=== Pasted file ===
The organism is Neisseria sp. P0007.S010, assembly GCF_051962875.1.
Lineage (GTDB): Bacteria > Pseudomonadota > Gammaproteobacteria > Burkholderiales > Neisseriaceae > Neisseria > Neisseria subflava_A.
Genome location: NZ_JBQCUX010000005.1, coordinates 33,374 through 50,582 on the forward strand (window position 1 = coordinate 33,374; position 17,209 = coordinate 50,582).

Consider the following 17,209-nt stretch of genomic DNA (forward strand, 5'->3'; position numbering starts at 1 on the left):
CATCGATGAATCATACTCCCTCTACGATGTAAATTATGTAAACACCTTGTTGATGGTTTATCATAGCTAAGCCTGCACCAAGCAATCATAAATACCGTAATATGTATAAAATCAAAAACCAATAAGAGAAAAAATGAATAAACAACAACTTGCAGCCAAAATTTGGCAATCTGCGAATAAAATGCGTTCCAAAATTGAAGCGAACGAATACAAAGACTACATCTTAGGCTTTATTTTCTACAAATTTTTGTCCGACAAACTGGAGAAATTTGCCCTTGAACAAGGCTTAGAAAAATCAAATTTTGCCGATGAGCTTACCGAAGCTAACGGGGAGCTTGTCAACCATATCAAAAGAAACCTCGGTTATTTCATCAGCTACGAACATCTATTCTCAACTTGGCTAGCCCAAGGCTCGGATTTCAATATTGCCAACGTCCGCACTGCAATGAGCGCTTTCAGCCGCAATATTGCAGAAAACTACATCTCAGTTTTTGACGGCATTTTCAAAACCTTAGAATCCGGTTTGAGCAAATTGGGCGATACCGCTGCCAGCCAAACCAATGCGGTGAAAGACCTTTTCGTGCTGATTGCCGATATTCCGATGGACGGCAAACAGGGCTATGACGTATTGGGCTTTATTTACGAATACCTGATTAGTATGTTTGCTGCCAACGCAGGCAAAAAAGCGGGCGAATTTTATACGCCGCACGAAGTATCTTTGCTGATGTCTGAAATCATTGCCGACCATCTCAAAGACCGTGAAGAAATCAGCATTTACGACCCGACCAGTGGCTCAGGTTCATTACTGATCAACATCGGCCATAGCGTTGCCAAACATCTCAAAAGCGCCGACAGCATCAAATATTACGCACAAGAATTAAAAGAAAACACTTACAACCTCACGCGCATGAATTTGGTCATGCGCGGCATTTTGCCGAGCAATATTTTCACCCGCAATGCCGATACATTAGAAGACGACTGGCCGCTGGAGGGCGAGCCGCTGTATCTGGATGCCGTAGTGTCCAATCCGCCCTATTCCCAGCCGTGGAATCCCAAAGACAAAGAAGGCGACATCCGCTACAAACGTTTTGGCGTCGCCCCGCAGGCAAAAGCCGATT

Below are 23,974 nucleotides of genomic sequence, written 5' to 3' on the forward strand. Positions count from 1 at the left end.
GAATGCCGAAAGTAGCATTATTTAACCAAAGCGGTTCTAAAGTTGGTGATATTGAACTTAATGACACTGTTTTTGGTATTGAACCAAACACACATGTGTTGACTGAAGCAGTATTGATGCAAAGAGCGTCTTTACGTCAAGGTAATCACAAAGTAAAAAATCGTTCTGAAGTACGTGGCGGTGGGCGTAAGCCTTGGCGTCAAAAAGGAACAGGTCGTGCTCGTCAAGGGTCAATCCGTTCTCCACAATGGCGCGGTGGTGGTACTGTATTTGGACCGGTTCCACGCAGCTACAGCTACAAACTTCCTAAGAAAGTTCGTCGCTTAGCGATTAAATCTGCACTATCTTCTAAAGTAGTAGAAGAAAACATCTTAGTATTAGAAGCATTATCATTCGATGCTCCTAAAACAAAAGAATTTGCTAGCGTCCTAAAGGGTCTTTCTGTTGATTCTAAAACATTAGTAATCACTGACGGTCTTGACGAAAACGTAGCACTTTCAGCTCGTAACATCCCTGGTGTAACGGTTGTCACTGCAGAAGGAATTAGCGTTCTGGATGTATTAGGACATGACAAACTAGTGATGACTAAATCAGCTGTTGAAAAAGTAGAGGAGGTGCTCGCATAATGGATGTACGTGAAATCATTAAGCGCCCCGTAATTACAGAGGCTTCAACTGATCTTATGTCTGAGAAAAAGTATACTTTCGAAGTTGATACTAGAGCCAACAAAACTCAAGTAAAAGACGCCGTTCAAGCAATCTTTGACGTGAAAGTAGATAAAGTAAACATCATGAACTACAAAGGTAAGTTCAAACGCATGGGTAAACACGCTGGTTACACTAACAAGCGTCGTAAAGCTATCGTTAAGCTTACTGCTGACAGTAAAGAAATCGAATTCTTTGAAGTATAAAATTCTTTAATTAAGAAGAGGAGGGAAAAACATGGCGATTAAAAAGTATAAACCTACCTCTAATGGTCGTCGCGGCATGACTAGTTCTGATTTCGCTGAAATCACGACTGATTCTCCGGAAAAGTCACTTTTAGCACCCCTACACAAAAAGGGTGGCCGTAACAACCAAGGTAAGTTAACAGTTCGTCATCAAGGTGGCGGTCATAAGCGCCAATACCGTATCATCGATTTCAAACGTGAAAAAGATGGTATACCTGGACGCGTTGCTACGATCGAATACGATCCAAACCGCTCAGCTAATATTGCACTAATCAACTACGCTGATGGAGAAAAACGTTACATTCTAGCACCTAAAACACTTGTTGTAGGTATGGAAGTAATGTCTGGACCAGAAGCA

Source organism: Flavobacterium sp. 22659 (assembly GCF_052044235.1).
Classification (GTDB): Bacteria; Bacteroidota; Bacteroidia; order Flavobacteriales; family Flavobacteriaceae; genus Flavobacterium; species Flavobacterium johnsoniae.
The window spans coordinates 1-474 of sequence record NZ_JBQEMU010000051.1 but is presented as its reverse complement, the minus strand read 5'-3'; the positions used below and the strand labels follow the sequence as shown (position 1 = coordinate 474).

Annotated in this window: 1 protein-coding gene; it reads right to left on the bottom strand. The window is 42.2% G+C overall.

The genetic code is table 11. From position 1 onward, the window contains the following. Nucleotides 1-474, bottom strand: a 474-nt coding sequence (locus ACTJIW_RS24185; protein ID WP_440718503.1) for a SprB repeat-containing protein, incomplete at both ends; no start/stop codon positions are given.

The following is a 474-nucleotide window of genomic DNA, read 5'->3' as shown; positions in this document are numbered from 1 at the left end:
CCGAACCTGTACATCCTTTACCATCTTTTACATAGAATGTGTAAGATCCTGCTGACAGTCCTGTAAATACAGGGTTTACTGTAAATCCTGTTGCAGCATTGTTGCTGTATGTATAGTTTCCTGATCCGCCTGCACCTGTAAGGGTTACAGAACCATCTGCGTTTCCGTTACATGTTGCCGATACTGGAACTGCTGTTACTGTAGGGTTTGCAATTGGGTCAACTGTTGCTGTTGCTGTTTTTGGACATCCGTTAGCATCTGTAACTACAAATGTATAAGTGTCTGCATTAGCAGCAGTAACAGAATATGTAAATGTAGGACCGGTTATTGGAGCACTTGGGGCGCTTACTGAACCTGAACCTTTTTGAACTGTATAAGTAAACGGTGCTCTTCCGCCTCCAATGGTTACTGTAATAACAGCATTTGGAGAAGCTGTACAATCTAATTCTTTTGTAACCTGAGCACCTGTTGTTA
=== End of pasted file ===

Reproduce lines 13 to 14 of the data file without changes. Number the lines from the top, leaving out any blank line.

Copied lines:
The following is a 474-nucleotide window of genomic DNA, read 5'->3' as shown; positions in this document are numbered from 1 at the left end:
CCGAACCTGTACATCCTTTACCATCTTTTACATAGAATGTGTAAGATCCTGCTGACAGTCCTGTAAATACAGGGTTTACTGTAAATCCTGTTGCAGCATTGTTGCTGTATGTATAGTTTCCTGATCCGCCTGCACCTGTAAGGGTTACAGAACCATCTGCGTTTCCGTTACATGTTGCCGATACTGGAACTGCTGTTACTGTAGGGTTTGCAATTGGGTCAACTGTTGCTGTTGCTGTTTTTGGACATCCGTTAGCATCTGTAACTACAAATGTATAAGTGTCTGCATTAGCAGCAGTAACAGAATATGTAAATGTAGGACCGGTTATTGGAGCACTTGGGGCGCTTACTGAACCTGAACCTTTTTGAACTGTATAAGTAAACGGTGCTCTTCCGCCTCCAATGGTTACTGTAATAACAGCATTTGGAGAAGCTGTACAATCTAATTCTTTTGTAACCTGAGCACCTGTTGTTA